Wendy McElroy argues in this excellent piece that equality of access is what all anti-discrimination programs should be about, and not about equality of outcomes. She argues that if the barriers to running for public office are the same for men and women, then there is no discrimination against women, even though in such an election, far fewer women may be elected to public office.
She gives an example of how, under the guidance of the International Women’s Rights Action Watch, the UN Convention for the Elimination of all Forms of Discrimination Against Women was implemented in Kosovo, so as to insist that every third candidate running for office was a woman. The Convention justifies this by arguing that to achieve similar outcomes (notice that this is no longer about access) men and women can be treated differently (which now becomes an euphemism for discriminating against men).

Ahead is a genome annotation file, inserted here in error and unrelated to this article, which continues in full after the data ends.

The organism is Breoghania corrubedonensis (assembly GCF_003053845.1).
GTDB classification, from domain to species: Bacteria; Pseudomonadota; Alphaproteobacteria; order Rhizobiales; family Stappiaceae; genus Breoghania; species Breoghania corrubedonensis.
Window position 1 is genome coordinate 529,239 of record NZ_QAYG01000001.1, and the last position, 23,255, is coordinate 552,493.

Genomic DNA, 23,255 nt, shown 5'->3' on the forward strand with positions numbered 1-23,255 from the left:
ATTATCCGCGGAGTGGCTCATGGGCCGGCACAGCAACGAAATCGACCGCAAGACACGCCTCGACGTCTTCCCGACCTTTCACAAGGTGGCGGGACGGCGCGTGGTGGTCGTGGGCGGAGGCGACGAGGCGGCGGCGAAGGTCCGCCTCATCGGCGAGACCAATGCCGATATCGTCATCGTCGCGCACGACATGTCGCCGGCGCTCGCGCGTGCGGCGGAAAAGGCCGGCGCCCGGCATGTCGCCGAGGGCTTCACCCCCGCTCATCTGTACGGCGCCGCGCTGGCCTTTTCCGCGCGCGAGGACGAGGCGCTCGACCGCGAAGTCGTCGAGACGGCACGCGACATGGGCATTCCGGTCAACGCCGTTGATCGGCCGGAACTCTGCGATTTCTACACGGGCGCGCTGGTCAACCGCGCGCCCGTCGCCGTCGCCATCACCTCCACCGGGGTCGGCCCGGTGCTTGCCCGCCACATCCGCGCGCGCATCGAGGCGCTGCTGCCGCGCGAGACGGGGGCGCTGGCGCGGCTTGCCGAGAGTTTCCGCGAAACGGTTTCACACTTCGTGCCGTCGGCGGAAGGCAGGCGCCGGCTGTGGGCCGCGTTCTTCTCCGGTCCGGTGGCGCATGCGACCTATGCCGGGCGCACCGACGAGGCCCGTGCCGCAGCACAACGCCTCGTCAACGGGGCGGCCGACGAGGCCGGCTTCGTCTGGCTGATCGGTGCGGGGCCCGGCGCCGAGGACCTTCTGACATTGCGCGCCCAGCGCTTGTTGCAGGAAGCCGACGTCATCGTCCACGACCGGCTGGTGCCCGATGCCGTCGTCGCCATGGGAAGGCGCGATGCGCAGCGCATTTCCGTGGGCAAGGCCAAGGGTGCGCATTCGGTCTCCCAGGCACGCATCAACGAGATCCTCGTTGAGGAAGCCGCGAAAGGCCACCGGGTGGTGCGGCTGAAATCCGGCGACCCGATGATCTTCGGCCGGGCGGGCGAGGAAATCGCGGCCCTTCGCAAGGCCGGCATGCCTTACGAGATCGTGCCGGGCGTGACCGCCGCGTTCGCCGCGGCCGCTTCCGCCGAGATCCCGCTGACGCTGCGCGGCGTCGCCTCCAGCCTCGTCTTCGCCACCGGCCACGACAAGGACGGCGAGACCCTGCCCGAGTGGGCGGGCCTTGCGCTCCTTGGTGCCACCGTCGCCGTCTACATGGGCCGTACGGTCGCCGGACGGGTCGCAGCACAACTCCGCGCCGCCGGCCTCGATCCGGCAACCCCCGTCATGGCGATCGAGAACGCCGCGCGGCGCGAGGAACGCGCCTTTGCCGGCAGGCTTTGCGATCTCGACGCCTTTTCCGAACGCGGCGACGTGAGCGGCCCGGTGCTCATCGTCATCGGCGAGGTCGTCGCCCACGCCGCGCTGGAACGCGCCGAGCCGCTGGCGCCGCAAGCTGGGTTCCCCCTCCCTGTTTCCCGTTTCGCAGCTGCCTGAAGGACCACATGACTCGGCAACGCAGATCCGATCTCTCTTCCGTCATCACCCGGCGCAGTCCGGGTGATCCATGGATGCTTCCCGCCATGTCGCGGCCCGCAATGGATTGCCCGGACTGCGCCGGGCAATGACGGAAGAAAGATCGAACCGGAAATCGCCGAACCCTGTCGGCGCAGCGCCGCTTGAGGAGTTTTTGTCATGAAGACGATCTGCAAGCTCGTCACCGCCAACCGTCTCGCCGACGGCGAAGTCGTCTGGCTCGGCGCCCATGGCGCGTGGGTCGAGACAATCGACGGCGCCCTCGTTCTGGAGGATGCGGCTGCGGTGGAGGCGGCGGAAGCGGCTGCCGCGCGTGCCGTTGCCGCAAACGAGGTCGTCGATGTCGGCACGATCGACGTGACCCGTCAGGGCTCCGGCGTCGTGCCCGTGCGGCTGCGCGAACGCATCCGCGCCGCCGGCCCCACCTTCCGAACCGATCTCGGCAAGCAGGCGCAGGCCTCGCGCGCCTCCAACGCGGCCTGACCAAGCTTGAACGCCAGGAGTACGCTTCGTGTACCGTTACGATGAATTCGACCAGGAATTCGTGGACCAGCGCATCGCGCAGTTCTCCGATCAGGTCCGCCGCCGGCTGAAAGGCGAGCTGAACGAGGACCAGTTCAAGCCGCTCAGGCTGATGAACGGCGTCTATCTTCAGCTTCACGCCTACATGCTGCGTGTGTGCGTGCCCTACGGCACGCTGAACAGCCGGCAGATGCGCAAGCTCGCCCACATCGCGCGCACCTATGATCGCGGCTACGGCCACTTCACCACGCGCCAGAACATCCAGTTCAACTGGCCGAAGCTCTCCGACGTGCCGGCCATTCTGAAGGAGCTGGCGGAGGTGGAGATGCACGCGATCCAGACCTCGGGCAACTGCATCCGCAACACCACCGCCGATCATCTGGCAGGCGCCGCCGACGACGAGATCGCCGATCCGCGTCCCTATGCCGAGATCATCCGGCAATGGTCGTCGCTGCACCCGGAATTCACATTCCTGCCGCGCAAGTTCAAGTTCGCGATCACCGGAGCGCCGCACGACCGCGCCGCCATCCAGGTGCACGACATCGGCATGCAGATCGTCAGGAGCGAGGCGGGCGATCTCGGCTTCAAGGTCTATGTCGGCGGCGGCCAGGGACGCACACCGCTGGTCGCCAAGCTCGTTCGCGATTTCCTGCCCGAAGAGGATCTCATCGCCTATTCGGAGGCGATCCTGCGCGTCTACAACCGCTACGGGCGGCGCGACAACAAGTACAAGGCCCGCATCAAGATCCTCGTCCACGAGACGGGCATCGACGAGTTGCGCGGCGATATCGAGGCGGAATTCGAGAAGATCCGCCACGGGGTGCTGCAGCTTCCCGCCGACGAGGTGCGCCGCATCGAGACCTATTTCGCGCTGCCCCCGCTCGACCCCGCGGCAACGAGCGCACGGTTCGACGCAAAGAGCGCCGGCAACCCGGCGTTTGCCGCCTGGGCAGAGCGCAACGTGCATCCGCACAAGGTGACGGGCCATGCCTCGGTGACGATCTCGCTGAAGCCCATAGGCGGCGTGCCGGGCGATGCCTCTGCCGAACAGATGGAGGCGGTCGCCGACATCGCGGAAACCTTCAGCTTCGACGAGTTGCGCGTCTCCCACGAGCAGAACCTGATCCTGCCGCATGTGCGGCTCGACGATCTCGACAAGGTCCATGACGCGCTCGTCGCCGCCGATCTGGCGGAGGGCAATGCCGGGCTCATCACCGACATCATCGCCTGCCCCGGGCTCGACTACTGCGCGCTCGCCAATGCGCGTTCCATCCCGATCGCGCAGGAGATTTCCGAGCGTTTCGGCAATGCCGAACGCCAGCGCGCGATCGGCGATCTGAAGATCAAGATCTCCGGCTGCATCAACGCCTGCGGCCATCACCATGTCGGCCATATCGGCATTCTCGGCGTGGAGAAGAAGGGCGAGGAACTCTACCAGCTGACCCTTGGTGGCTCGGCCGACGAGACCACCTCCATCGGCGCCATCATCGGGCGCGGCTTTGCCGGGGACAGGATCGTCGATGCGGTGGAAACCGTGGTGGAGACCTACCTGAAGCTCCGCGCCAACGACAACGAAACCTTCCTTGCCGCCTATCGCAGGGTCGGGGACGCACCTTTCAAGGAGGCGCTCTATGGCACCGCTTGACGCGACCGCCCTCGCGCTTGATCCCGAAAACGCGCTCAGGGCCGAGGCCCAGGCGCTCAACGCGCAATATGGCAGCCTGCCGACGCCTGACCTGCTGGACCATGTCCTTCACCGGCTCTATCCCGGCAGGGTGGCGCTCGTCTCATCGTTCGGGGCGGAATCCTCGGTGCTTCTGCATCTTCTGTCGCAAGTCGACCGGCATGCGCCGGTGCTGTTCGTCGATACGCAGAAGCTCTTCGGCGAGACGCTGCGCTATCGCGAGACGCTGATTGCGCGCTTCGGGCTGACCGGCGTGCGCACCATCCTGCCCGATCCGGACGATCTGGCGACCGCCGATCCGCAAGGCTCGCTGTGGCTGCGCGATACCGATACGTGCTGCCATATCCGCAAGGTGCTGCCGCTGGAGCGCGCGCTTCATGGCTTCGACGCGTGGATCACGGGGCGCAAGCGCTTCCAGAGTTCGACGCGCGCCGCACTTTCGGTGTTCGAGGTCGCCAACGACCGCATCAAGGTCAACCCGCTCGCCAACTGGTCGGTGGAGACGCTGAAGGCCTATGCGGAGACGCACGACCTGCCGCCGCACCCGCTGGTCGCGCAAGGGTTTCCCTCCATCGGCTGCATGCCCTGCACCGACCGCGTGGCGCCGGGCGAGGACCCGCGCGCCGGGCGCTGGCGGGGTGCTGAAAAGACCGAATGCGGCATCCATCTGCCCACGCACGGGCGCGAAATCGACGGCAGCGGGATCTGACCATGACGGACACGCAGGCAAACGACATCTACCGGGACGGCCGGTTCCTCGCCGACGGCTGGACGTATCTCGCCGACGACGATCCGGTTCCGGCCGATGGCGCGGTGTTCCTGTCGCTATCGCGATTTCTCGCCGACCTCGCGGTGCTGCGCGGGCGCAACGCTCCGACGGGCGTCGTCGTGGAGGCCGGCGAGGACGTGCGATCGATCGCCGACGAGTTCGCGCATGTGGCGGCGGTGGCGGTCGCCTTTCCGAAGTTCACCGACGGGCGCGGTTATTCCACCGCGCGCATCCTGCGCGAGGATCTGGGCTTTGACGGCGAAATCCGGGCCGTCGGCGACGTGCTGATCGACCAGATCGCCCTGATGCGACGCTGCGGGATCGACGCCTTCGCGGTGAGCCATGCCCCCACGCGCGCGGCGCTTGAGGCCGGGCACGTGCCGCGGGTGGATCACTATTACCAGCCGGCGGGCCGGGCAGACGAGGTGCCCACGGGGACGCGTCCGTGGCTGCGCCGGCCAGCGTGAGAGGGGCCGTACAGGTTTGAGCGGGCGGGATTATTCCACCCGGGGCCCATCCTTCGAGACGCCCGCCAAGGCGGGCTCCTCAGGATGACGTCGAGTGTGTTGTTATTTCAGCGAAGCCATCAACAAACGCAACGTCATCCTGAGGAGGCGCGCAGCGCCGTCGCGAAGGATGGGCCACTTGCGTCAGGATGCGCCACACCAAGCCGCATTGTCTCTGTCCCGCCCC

To steal a line from her article:
But, as the notoriously corrupt 19th century politician, Boss Tweed once declared, “I don’t care who does the electing just so long as I do the nominating.”